Resonating protons could shed light on early universe

This is the first time such a measurement has been achieved and future experiments could shed insights on matter in the nascent phase of the cosmos.
Ameya Paleja
Artist's representation of the Big Bang
Artist's representation of the Big Bang


A collaborative effort between scientists of two nations conducted at the US Department of Energy's Thomas Jefferson National Accelerator Facility has studied the three-dimensional structures of resonances of protons and neutrons to gain insights into the early universe, an institutional press release said.

Physicists have known for a good part of the last century that protons – the positively charged subatomic particles – can resonate. Over the last 30 years, work on this aspect has led to a lot of three-dimensional pictures of the proton but little is known about the 3D structure of the resonating state of the particle.

Difference between ground and resonating states

Studying the fundamental properties of nuclear material can provide scientists insights into the building blocks of matter. Both protons and neutrons – subatomic particles with no charge are present in the atomic nucleus and are together referred to as nucleons.

Each nucleon consists of three quarks which are held together by gluons. The lowest energy state is also known as the ground state of a nucleon. When excited into a higher energy state, the quarks inside the nucleon vibrate against each other and begin rotating. This is referred to as nucleon resonance.

A collaboration between physicists from Justus Liebig Universitat (JLU) Giessen in Germany and the University of Connecticut conducted experiments at the Continuous Electron Beam Accelerator Facility (CEBAF) at the Jefferson National Accelerator Facility to further explore nucleon resonances.

Structure of resonating nucleons

For their experiments, the team targeted a high-energy electron beam in a chamber of cooled hydrogen gas. The quarks inside the protons were excited and produced nucleon resonance along with a quark-antiquark state, referred to as a meson.

The excited state is short-lived. However, the evidence of their existence is left behind by the remaining particles that can be detected for a long enough period that a detector can pick them up. The team used this data to reconstruct the resonance, the first time this has been achieved.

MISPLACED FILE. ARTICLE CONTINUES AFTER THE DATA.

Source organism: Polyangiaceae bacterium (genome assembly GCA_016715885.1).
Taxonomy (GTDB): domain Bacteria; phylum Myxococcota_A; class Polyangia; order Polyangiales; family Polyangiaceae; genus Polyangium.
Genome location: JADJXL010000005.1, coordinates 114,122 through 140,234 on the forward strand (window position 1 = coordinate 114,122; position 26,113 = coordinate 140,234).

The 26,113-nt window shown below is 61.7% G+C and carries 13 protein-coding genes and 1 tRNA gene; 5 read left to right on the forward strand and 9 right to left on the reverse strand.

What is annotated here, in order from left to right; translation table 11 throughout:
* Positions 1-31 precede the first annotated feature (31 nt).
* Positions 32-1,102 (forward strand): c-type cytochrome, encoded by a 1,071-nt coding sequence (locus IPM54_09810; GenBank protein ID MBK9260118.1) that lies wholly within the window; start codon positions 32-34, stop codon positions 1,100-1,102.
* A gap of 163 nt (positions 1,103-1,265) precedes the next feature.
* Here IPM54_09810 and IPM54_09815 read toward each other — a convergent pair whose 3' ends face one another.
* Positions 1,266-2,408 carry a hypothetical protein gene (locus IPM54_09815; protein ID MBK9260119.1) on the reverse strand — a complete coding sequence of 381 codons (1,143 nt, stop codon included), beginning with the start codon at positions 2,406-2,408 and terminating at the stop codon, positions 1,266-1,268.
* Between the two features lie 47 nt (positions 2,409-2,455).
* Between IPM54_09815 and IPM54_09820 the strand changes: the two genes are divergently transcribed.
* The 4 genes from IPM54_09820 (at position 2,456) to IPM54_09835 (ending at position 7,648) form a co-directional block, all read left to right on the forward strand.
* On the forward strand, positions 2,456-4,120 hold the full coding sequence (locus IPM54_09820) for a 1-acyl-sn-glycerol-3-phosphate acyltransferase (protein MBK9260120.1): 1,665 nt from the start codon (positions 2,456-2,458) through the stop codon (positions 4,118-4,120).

Resonating protons could shed light on early universe
his Feynman diagram shows the physics of how an electron scattering from a proton can be used to theoretically access the 3D picture of the transition between the proton and the Δ++ resonance.

"This is the first time we have some measurement, some observation, which is sensitive to the 3D characteristics of such an excited state," said Stefan Diehl, a professor at the University of Connecticut.

Going forward, the team plans to carry out more experiments using different targets and polarizations. Scattering electrons from polarized protons, the researchers aim to study different characteristics of the scattering process. Such experimentation can provide researchers with information about the properties of the chaotic early periods of the universe after the Big Bang.

Scientists are of the view that the early universe consisted of plasma where in quarks and gluons were spinning around due to very high energy. Later, the matter was formed and it existed in high-energy nucleon states. As the universe continued to expand, the energy levels lowered, and matter in its ground states began to exist.

Studies such as those conducted at CEBAF help scientists understand how matter was formed early on in the universe and why it exists in its present form today. "In principle, this is just the beginning, and this measurement is opening a new field of research," added Diehl.

The study findings were published in the journal Physical Review Letters.


The polarized cross-section ratio σLT′/σ0 from hard exclusive π−Δ++ electroproduction off an unpolarized hydrogen target has been extracted based on beam-spin asymmetry measurements using a 10.2  GeV/10.6  GeV incident electron beam and the CLAS12 spectrometer at Jefferson Lab. The study, which provides the first observation of this channel in the deep-inelastic regime, focuses on very forward-pion kinematics in the valence regime, and photon virtualities ranging from 1.5  GeV2 up to 7  GeV2. The reaction provides a novel access to the d-quark content of the nucleon and to p→Δ++ transition generalized parton distributions. A comparison to existing results for hard exclusive π+n and π0p electroproduction is provided, which shows a clear impact of the excitation mechanism, encoded in transition generalized parton distributions, on the asymmetry.

Add Interesting Engineering to your Google News feed.
Add Interesting Engineering to your Google News feed.
message circleSHOW COMMENT (1)chevron
Job Board